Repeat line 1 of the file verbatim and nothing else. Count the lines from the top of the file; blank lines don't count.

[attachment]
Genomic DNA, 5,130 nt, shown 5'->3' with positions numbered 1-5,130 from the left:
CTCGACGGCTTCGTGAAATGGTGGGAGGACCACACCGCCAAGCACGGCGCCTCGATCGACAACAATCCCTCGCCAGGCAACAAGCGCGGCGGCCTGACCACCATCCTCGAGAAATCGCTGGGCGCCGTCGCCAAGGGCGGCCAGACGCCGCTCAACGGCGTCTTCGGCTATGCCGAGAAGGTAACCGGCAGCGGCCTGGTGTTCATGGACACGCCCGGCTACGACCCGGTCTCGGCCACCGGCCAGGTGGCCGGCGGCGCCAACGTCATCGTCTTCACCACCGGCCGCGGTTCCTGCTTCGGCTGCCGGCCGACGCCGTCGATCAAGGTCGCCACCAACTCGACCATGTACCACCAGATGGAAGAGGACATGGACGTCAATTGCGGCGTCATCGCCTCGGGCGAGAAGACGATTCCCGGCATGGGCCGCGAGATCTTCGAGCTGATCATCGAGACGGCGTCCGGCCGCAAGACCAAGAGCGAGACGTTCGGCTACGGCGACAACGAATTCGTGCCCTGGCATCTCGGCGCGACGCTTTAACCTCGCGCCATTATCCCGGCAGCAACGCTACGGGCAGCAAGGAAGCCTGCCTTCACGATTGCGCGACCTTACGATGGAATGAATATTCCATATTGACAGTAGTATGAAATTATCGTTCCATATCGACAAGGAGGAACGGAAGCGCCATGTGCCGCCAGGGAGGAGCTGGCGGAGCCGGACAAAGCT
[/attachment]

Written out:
Genomic DNA, 5,130 nt, shown 5'->3' with positions numbered 1-5,130 from the left: